Poems by John Adams

Emma Smith, "Blue Tree Pair" (2009).
Emma Smith, "Blue Tree Pair" (2009).

Fishing, off Kawau

            turns and spits: which part of no don’t you understand?

N O is two islands, lumps of difference in a flat film
like skin near some place I’m taken to
fish, one of them, I’m not sure which, a sanctuary,
landing not permitted. Someone must have landed
once, there was a jetty. Whenever low tide curls
back, jagged rotting piles raise a silent jeer
as you float by. One snot-green molar sports
a gulping shag; wet globlets flick; its neck
snakes. There must be fish
here somewhere

The nearer part of N O is poorly charted,
presence of rocks noted but locations
uncertain. Not to mention
the rip.

The middle of a poem is as likely a place to find fish as anywhere else in my experience. Down here they dream past in schooling streams, eager for any morsel I care to place before them. Yes, these are my fish; they will know me well; dappled silver to scale; mouthing uncanny words ending shortly in O as I jerk awake.

Now my slender thread
            through the disappearance,
                  with little hope

Did you hear the snicker/ of that piwakawaka?/
In which fold/ is the artist squeezed?

This is a lonely realm, a scary place for non-Maori
poets who’ve not wed with the land or made cousins
of forests or fucked up a kinship
with the rivers. We, too, fear there may be taniwha
at every bend of these shaky isles; it feels a long way from
safety — we so small; the landscapes so
expensive, big with uncanny sky and the squawk of some
terrified bastard out of sight, straining for a foothold. 

 At Adam’s anxious entree, same same: same stuttering litany
of names, the tic of homage to geology,
geography, flora and fantail, faint trace of our thin poetic
pencil running ahead of the eraser, touching the ground for
autistic affirmation, shitting adjectives like sheep
backing from a noun’s bark: on any approach, bound to be uphill.

Out the window there
was a round goldfish
pond with netting to
keep the birds out and
an aviary to keep their birds in.

Please hug Nadia in
heaven for all of us


in lieu of flowers please

Thank you for all the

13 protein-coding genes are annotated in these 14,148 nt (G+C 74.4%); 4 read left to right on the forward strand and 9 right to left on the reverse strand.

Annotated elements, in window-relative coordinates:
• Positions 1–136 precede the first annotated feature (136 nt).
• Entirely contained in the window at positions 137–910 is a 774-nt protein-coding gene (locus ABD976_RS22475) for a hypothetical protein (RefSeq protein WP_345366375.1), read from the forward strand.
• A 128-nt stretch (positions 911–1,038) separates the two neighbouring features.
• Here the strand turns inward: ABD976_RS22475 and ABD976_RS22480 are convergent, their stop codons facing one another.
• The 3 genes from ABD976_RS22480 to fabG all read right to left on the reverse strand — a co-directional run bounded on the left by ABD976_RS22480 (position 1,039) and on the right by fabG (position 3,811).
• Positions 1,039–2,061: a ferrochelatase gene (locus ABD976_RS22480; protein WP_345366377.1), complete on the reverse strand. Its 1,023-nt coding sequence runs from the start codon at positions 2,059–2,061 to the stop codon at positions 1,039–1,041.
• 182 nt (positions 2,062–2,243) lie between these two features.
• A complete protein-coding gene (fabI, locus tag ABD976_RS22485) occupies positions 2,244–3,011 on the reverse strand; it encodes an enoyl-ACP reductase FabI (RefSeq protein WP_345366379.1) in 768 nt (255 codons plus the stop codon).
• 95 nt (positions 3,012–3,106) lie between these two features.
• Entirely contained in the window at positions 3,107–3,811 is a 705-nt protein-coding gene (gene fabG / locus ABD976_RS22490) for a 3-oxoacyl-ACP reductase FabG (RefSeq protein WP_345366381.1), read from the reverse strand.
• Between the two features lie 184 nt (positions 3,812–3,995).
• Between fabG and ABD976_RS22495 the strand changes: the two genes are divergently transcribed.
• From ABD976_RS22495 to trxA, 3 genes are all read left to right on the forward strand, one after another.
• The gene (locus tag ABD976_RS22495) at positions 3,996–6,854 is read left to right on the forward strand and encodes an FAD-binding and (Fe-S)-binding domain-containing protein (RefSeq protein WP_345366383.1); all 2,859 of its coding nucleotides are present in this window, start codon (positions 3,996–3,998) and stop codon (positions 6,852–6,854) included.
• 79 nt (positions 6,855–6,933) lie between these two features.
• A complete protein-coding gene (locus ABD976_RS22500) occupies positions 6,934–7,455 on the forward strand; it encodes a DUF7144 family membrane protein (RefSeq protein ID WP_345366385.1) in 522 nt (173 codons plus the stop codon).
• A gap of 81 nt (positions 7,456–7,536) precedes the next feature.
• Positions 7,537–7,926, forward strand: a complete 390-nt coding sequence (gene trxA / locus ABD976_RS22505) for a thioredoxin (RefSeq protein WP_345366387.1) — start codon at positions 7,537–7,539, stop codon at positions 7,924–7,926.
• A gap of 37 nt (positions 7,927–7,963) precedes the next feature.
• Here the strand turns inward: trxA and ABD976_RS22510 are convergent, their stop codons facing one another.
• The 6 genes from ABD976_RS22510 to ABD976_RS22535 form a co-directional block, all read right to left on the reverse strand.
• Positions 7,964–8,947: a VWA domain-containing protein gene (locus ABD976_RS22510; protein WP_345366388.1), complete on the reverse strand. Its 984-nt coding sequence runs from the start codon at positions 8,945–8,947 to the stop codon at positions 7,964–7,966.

driving, discussions and
wonderful roast dinners.
Nothing was ever too

after a short period of
worsening health

surrounded by his family


Dearly loved wife for
almost sixty years

followed by interment at
Kaipara Flats

Words cannot

You are a precious

With deep affection, Gary
Pat and the late Vicki

A warm and caring Man
who did what others only
dear to dream of and
swept us along with him

thanks to staff

The world lost one special

Viewing from 1pm

Bill requested no funeral.

Words cannot

dearly loved wife 

Until we meet again you
are safely in our hearts
and we know you will be
watching over us

awesome uncle to his

Gone too soon

after a brief illness

always in my heart

Gone too soon

Words cannot

(both deceased)

in his 74th year 

sadly missed and fondly

Darling I love you

            cannot express

Very dearly loved mother
and loved sister


A bead of moisture swells
at the end of his nose.
Shiny, his old skin is
almost transparent; red
vein-lines lace his cheeks.
Thick and white his hair
which he brushes,
according to his morning
regimen, standing on the
front porch, overlooking
the road where he can see
me pedalling to school.
The bead splashes onto
the toe of one of his well-
worn well-polished black
boots. He adjusts his
pince-nez, carefully
holding the outer edge of
each frame between a
thumb and index finger.

Family notices

Aged 63 years.

after a brave battle

a private cremation

2 August

Rest with the angels,



“The snicker of the piwakawaka” was first published in Brief #42 (2011).